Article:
Chapter 6: CORPORATE RESPONSIBILITY UNDER INTERNATIONAL STANDARDS
Corporate Responsibility to Uphold the Rules of International Humanitarian Law
The UN Guiding Principles make clear that companies have a responsibility to respect standards of international humanitarian law. The OHCHR has explained that international humanitarian law imposes obligations on business managers and staff not to breach the rules of international humanitarian law.
Companies operating in or with settlements must take account of the standards laid down in international humanitarian law in relation to the protection of people in occupied territory. This includes the prohibition of establishing settlements, as well as special provisions designed to protect the local population from abuse and their resources from being stolen or pillaged.
The establishment of civilian settlements, the extensive appropriation and destruction of property not justified by military necessity and carried out unlawfully and wantonly, and the transfer or deportation of the population of the occupied territory, all amount to war crimes. Acts that could amount to aiding and abetting war crimes include participating in, assisting or encouraging the settling of civilians in occupied territory or the appropriation and destruction of land and property, or enabling or exacerbating these violations.
Given that certain acts carried out by Israel in relation to its illegal settlement policy amount to war crimes, companies may also be complicit in war crimes. In many national jurisdictions, complicity in war crimes is a serious offence for which individuals, including business directors and managers, can be held criminally liable. Businesses carrying out activities that contribute to the maintenance, development and expansion of settlements may expose themselves, or their individual directors and managers, to the risk of prosecution for complicity in war crimes.
Corporate Responsibility to Respect Human Rights
Under the UN Guiding Principles, companies have a responsibility to respect all internationally recognized human rights wherever they operate in the world.
The responsibility to respect human rights requires companies to “avoid causing or contributing to adverse human rights impacts through their own activities and address such impacts when they occur.” If a company identifies that it may cause or contribute to human rights abuses, and that it cannot prevent these abuses, the only possible course of action is not to undertake the relevant activity. Under the UN Guiding Principles, companies should also “enable the remediation of any adverse human rights impacts they cause or to which they contribute”.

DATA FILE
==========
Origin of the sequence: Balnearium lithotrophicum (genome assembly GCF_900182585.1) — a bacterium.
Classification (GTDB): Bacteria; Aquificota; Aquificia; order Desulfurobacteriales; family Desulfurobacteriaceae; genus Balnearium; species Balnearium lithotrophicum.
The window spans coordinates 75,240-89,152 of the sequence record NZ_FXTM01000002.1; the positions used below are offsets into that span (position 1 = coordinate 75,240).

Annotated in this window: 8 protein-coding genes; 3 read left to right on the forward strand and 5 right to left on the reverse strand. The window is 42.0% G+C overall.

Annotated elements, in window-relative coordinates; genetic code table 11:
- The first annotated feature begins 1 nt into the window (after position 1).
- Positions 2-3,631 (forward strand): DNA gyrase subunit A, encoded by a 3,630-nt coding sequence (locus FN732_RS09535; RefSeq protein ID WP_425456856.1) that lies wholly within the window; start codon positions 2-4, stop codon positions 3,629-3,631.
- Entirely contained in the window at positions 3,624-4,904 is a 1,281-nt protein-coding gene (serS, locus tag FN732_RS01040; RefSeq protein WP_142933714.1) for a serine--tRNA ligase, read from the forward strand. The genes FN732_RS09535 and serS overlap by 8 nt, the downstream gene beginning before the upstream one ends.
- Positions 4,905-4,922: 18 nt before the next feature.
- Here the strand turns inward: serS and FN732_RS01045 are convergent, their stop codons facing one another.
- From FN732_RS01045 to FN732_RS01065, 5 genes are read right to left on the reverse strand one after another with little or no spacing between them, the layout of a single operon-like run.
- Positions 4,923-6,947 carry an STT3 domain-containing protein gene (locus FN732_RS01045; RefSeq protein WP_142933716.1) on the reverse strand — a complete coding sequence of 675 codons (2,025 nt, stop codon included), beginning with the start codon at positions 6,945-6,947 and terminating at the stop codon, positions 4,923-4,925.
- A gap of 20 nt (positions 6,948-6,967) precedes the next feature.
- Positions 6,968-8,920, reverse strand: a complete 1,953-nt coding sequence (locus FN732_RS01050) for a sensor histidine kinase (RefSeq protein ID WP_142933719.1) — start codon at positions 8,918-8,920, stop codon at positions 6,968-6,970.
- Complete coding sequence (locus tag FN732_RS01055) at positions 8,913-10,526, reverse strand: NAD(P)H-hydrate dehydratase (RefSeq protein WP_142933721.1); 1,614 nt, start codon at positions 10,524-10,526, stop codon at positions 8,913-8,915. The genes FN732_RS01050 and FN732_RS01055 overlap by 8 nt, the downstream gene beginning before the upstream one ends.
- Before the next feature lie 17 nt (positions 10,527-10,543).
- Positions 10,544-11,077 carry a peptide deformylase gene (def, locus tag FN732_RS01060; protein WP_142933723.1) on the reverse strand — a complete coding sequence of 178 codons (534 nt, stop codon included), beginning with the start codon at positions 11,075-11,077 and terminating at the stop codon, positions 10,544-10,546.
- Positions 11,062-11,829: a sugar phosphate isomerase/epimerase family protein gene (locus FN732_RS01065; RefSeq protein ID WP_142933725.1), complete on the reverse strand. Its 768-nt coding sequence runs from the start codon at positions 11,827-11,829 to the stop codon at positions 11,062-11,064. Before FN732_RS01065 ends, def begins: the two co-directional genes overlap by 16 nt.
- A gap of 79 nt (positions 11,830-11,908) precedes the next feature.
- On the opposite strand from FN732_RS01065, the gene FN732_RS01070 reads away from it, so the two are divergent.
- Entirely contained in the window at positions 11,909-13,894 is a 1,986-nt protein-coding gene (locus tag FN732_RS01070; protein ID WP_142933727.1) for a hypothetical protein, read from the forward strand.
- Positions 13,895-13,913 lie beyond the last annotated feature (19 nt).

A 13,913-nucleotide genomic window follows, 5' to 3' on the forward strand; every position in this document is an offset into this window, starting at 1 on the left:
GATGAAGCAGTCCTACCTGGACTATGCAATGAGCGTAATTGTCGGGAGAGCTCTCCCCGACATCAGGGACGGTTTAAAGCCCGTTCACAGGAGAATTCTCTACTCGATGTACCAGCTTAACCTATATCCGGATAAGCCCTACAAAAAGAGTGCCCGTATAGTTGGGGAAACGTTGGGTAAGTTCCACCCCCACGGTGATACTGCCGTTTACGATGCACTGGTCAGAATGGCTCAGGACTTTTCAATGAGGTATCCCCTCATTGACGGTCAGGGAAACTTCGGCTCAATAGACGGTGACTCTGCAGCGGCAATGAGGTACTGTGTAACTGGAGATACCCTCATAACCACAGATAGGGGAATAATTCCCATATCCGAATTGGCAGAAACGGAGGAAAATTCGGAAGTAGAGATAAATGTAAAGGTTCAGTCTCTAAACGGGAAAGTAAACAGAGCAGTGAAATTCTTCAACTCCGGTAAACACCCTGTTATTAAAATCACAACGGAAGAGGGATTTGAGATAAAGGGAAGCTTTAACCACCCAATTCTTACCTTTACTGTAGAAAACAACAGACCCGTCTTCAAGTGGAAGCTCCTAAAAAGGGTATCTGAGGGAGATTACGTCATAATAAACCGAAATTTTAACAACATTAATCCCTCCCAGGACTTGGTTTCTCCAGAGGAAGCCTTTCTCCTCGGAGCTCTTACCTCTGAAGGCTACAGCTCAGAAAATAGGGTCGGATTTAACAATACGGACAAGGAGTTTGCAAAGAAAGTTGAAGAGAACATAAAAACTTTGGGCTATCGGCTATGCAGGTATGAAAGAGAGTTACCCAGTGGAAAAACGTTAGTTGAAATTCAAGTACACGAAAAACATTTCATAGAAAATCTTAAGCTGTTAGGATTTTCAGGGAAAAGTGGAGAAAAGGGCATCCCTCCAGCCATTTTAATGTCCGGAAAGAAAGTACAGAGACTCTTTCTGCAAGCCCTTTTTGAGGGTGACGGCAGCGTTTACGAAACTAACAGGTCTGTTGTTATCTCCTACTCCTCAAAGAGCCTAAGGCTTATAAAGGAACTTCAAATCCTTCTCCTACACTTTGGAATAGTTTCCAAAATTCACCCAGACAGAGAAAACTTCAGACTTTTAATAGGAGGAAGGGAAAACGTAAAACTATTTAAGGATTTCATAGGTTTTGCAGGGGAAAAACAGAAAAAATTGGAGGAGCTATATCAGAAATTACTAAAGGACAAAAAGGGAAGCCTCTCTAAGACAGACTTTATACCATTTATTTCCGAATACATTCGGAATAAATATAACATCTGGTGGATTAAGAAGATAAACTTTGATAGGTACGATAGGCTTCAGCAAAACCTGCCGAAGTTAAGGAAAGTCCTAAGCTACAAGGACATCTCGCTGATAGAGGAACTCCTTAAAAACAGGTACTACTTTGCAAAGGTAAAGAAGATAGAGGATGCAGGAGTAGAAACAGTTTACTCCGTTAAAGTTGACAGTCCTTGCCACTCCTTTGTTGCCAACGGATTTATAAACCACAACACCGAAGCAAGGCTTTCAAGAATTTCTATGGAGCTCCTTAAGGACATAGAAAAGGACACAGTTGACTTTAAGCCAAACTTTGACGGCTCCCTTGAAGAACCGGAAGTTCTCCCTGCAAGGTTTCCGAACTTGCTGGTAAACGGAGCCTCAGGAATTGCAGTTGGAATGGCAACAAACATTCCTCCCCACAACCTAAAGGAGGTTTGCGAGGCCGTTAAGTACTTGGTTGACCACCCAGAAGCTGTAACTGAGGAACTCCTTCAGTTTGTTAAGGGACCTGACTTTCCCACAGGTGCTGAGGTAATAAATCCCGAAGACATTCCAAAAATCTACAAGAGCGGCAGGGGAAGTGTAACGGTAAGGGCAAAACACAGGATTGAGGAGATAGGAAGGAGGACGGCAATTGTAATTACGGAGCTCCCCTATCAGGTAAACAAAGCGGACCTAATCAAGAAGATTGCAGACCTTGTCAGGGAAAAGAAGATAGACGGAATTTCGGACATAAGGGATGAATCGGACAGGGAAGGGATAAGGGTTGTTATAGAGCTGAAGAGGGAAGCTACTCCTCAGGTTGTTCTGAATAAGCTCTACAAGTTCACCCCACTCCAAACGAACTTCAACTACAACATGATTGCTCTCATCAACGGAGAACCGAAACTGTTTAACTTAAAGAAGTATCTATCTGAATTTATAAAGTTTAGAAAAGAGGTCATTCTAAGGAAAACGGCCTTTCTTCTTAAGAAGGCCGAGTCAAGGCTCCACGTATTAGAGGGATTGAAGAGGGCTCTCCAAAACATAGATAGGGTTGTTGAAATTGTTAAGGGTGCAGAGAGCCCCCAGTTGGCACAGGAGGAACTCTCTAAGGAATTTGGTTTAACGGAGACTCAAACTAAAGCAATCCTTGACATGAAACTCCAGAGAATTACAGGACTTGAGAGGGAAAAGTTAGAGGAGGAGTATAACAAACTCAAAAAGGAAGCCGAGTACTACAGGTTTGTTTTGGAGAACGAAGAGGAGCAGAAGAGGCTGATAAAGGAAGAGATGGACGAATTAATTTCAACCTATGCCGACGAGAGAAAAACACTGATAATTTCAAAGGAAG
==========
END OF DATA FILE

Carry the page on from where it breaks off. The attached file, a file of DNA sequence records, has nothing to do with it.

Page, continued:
Profiting from Tourism in Illegal Settlements
Airbnb, Booking.com, Expedia and TripAdvisor all engage in business activities with settlement actors. Airbnb has not yet implemented its pledge to stop listing properties in settlements in the West Bank. But even after doing so, the company said it will continue to list properties in East Jerusalem, which is an area within the occupied West Bank.
These four companies both extend their online services to settlers and facilitate the provision of tourism services by settlers. They list and promote rental properties and hotel rooms owned or run by Israeli settlers in settlements. TripAdvisor also lists and promotes activities and tourist attractions run by settler organizations or individual settlers in, or close to, illegal settlements and for their exclusive benefit. These companies therefore provide an outlet for Israeli settlers to advertise their properties or businesses and activities, reach out to potential customers all over the world, secure contracts and maintain a regular source of income. These digital tourism companies charge hosts or customers a fee when a booking is made, therefore deriving a direct profit from these activities.
The companies also benefit extensively from the exploitation of illegally appropriated Palestinian land and other natural resources. To boost bookings, many listings in settlements boast their proximity to areas of natural beauty in the occupied territories, such as the Dead Sea, nature reserves and the desert. Other listings include activities or destinations where the use or exploitation of Palestinian natural resources constitutes the main attraction. These include walking trails, desert campsites, desert safaris and vineyards. By listing and promoting these natural features and nature-based activities and attractions the digital companies are increasing the attractiveness of the listings, securing greater numbers of tourists and benefiting financially from the illegal exploitation of Palestinian natural resources.
DIGITAL TOURISM COMPANIES ARE KNOWINGLY CONTRIBUTING TO VIOLATIONS OF INTERNATIONAL HUMANITARIAN AND HUMAN RIGHTS LAW
For any company currently operating or planning to operate in settlements or with settlement actors, even the most basic of inquiries would reveal the fact that settlements are illegal under international law. The illegality of the settlements has been recognized by UN bodies and states for decades and is widely known. There have been high-profile campaigns against digital tourism companies doing business with settlements for many years, prior to Airbnb’s well publicized announcement of 19 November 2018. The companies actively reach out and engage with customers from the area, which